Between recruiting the best and brightest minds as the vice president of human resources at Berkley Consulting; shuttling the kids to soccer, day care, and piano lessons; convincing her son's teacher that he may not, in fact, have ADD; and making it home in time for dinner, it's a wonder this over-scheduled, over-achieving Harvard graduate has time to breathe.
A self-confessed balloon about to burst, Sarah miraculously manages every minute of her life like an air traffic controller. Until one fateful day, while driving to work and trying to make a phone call, she looks away from the road for one second too long. In the blink of an eye, all the rapidly moving parts of her jam-packed life come to a screeching halt.
A traumatic brain injury completely erases the left side of her world, and for once, Sarah relinquishes control to those around her, including her formerly absent mother. Without the ability to even floss her own teeth, she struggles to find answers about her past and her uncertain future.
Now, as she wills herself to regain her independence and heal, Sarah must learn that her real destiny—her new, true life—may in fact lie far from the world of conference calls and spreadsheets. And that a happiness and peace greater than all the success in the world is close within reach, if only she slows down long enough to notice.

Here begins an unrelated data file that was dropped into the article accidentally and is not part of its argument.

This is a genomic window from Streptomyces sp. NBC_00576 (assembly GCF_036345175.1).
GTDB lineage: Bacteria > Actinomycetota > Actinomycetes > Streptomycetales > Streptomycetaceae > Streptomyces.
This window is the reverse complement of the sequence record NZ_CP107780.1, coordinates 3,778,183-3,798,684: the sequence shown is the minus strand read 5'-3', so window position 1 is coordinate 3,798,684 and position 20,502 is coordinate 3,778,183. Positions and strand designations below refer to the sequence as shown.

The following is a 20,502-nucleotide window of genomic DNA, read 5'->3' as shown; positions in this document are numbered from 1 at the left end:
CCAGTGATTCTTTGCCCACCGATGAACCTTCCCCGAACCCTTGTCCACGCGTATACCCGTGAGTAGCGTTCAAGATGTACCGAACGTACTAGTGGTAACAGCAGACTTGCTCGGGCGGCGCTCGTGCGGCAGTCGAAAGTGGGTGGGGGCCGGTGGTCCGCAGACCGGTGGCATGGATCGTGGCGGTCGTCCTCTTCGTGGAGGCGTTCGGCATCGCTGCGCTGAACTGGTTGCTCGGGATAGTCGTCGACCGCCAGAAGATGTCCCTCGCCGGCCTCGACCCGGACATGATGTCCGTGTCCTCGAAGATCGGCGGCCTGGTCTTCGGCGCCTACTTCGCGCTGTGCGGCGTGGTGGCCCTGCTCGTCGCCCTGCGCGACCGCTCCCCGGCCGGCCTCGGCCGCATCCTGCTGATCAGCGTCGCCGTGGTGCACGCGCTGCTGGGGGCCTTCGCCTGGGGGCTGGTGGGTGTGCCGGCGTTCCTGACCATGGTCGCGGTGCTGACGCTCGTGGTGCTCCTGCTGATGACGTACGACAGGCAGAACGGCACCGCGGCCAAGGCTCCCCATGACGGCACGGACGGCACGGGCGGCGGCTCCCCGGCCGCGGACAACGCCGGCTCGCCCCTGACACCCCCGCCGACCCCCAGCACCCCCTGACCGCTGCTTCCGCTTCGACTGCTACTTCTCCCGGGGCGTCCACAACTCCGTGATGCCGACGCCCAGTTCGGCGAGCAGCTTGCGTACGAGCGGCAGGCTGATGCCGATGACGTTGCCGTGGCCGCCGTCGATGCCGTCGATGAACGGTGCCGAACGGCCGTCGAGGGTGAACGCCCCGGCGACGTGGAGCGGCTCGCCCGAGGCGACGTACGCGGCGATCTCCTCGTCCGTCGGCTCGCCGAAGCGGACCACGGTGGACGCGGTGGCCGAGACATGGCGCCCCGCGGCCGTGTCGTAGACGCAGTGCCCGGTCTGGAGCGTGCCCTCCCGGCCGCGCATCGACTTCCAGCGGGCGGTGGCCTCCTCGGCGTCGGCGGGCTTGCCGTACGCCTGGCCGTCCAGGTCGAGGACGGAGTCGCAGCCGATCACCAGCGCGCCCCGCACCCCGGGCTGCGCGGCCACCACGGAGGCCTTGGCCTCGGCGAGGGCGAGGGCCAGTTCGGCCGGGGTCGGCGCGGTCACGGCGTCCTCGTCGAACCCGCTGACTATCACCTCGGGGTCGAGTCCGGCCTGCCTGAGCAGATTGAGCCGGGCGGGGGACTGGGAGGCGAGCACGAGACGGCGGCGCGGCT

Lisa Genova on the neurological condition that inspired LEFT NEGLECTED
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Sarah’s life is on track—the fast track. She and her husband both work 80 hour weeks at high-powered jobs in Boston, while spending as much time as possible with their three small children. Sarah is a juggler extraordinaire, keeping her demanding job and her family as balanced as she can. But when a car accident leaves her recovering from Left Neglect, a neurological impairment that robs her of her ability to control the left side of her body, she can barely get out of bed on her own. As Sarah struggles to resume her over-scheduled life, she must juggle new things—her son’s ADHD diagnosis, the return of her estranged mother, and her own limitations. Given a traumatic opportunity to reassess what is really important in life, Sarah must decide where her priorities lie.
QUESTIONS AND TOPICS FOR DISCUSSION
1. Is Sarah better off at the end of the novel than at the beginning? If so, in what ways?
2. Sarah has a series of anxious dreams in the nights leading up to the accident. How wo see more